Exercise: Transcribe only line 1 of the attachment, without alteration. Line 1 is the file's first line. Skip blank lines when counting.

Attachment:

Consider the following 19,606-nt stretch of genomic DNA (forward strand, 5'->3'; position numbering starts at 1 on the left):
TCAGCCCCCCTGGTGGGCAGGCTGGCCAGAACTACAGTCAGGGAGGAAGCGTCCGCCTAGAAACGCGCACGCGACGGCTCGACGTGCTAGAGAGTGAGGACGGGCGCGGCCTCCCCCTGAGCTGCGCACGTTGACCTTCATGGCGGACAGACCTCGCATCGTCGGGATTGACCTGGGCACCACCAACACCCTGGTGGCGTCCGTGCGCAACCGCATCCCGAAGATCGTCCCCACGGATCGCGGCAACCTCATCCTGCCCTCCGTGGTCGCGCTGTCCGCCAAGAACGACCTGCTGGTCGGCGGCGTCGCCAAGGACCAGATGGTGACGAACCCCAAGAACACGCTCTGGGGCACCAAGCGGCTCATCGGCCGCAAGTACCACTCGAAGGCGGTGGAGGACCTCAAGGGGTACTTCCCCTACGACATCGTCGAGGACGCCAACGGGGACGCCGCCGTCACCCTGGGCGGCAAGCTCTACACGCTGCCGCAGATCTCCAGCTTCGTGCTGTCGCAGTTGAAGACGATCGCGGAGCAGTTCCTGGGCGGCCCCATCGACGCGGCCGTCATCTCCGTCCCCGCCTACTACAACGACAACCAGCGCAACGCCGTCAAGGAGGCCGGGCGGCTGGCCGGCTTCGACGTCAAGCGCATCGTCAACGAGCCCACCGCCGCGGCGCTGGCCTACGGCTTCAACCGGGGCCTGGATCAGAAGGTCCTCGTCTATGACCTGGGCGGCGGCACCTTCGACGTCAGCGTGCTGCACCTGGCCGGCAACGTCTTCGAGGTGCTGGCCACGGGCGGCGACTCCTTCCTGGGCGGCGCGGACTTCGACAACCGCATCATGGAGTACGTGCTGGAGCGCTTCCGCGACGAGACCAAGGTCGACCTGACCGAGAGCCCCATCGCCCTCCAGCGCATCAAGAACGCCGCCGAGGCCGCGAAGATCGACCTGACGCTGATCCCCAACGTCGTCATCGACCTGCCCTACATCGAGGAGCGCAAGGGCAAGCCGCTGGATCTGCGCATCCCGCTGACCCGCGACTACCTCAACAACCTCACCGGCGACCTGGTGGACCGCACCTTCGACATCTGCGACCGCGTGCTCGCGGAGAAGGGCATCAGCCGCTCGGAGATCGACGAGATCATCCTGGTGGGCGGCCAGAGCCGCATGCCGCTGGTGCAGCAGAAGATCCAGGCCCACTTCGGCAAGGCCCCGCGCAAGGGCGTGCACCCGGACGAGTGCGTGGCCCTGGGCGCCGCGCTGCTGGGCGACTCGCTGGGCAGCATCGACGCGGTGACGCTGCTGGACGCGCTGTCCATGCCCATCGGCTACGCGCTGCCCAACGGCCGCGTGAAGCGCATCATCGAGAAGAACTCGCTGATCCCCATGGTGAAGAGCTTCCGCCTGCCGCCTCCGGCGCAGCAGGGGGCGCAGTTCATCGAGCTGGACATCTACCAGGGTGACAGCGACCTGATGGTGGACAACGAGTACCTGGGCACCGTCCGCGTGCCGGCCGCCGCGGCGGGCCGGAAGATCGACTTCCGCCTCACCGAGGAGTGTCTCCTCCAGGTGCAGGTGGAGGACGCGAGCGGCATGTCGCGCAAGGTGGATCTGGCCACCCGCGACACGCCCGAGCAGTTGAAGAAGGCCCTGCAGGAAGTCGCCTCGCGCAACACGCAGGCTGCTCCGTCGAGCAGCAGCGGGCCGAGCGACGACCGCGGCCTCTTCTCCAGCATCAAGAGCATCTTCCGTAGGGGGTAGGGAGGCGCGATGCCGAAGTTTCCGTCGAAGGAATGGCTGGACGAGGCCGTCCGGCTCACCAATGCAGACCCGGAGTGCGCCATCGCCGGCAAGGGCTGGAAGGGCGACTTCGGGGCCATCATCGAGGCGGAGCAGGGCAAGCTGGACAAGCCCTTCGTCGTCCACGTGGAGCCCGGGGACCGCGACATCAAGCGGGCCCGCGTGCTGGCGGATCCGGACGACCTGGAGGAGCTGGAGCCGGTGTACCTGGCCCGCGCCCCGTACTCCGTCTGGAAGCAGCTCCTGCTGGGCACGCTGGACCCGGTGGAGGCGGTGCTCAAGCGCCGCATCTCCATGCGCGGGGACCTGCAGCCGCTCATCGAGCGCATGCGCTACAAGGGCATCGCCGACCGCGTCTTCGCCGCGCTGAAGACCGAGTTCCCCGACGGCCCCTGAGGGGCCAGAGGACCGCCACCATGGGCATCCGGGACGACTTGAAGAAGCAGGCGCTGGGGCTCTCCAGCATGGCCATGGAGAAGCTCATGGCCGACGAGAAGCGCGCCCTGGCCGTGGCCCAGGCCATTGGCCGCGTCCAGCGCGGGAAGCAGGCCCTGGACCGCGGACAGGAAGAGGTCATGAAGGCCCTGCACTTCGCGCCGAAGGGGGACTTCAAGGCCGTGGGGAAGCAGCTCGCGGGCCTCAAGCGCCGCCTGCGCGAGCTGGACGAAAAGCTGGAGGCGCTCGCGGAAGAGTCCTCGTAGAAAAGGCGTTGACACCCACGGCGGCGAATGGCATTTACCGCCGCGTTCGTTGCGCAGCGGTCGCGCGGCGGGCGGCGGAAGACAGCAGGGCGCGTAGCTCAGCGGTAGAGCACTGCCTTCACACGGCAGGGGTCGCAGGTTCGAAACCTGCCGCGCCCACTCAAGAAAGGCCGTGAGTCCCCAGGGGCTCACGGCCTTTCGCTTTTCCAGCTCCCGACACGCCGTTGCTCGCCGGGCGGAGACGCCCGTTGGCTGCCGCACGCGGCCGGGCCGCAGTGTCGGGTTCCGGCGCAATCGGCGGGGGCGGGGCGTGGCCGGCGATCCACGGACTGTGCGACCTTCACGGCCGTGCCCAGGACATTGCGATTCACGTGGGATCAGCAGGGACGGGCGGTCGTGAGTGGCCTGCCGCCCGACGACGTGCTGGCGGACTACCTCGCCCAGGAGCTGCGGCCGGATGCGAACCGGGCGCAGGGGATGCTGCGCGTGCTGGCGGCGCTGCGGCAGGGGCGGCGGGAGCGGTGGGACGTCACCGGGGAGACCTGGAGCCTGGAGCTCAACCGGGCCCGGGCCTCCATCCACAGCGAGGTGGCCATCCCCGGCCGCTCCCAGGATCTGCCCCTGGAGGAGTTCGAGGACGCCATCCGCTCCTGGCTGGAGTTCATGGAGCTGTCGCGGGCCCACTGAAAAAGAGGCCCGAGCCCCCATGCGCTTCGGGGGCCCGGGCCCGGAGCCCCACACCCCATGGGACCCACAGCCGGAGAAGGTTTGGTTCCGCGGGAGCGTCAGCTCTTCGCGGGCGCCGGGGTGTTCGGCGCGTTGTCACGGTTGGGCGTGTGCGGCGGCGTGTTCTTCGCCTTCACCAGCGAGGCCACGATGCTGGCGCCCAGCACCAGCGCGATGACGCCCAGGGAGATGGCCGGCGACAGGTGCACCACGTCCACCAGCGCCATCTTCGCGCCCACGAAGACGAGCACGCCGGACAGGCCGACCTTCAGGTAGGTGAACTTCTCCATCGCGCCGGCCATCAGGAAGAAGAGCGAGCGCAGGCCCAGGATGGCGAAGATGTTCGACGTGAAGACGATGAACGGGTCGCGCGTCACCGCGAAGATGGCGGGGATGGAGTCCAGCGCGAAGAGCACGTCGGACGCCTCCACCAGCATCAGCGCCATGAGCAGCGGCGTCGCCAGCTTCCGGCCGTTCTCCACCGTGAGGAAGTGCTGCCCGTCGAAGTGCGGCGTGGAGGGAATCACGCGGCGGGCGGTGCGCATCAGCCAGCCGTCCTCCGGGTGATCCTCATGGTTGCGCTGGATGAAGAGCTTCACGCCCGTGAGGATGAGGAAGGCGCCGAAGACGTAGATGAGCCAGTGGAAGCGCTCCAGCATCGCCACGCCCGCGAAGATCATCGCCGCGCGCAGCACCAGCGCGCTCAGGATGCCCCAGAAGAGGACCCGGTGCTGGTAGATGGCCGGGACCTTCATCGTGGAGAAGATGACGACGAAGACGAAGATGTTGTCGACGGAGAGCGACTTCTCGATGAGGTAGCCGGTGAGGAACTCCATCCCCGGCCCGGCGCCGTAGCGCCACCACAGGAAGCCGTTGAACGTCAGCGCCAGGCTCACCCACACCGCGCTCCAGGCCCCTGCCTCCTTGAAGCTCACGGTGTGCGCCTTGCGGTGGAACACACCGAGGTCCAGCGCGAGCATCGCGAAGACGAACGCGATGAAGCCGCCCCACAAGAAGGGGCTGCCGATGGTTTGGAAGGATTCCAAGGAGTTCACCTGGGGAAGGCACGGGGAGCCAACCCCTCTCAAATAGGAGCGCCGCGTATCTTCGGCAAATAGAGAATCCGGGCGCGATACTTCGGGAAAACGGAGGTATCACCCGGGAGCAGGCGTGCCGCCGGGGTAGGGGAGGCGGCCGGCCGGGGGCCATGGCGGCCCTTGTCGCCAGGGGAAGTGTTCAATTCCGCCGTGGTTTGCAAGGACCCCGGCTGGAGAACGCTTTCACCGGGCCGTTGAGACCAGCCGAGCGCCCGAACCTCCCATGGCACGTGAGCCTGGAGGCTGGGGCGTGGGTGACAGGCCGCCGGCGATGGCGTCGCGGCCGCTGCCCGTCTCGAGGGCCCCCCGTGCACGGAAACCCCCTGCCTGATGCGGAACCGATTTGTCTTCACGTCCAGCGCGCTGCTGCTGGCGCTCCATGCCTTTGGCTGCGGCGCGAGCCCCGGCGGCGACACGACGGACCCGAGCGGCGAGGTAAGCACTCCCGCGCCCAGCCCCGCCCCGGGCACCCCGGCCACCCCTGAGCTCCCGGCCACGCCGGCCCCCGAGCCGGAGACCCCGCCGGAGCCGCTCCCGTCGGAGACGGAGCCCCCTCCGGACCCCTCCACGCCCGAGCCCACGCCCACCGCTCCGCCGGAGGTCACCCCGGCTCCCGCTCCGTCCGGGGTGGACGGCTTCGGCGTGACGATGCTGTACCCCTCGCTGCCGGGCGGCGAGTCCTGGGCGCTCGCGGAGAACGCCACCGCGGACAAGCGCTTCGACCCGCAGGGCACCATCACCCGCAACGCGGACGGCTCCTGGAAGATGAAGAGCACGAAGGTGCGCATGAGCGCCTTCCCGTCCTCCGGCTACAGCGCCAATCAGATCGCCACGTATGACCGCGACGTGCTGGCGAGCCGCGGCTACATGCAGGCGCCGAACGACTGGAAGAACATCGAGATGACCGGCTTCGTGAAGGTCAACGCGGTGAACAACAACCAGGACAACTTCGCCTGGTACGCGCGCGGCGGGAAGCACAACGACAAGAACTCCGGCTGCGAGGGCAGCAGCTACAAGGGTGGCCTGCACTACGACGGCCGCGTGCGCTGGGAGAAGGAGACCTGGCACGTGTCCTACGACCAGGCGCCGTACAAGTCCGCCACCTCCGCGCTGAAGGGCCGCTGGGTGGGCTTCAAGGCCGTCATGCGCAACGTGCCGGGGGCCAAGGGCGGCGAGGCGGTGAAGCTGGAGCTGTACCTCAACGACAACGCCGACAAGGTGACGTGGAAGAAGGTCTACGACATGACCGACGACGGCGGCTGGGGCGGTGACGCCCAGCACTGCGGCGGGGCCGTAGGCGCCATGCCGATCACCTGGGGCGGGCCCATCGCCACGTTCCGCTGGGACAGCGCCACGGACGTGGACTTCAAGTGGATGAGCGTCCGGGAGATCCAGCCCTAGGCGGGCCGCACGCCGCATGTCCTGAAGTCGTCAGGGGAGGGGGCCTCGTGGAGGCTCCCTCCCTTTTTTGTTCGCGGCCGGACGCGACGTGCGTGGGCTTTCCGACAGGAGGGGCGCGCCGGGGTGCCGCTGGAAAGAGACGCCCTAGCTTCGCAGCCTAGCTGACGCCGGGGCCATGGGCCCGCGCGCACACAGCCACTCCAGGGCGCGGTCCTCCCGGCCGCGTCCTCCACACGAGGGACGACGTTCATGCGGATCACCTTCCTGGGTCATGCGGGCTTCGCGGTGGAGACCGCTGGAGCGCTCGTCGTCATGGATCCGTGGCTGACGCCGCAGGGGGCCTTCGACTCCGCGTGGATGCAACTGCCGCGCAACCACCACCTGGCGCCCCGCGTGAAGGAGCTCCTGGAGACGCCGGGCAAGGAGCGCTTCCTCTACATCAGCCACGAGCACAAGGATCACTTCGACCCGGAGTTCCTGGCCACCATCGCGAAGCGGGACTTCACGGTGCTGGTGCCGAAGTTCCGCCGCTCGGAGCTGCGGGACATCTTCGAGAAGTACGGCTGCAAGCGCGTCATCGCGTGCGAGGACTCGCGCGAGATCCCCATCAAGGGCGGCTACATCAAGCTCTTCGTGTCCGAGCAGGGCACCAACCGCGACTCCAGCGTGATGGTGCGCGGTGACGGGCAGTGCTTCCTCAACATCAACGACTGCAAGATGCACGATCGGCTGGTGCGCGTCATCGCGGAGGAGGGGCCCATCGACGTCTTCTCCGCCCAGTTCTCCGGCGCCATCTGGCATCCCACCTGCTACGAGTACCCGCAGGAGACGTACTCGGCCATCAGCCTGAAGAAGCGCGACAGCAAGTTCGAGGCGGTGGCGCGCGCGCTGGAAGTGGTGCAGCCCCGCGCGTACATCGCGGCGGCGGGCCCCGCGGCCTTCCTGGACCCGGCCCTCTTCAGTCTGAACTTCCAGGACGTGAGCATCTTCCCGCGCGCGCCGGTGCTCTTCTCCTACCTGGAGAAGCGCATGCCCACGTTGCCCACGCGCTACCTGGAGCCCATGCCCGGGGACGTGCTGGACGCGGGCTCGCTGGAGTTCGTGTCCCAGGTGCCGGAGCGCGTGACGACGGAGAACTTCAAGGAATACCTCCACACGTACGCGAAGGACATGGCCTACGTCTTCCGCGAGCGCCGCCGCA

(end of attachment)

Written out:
Consider the following 19,606-nt stretch of genomic DNA (forward strand, 5'->3'; position numbering starts at 1 on the left):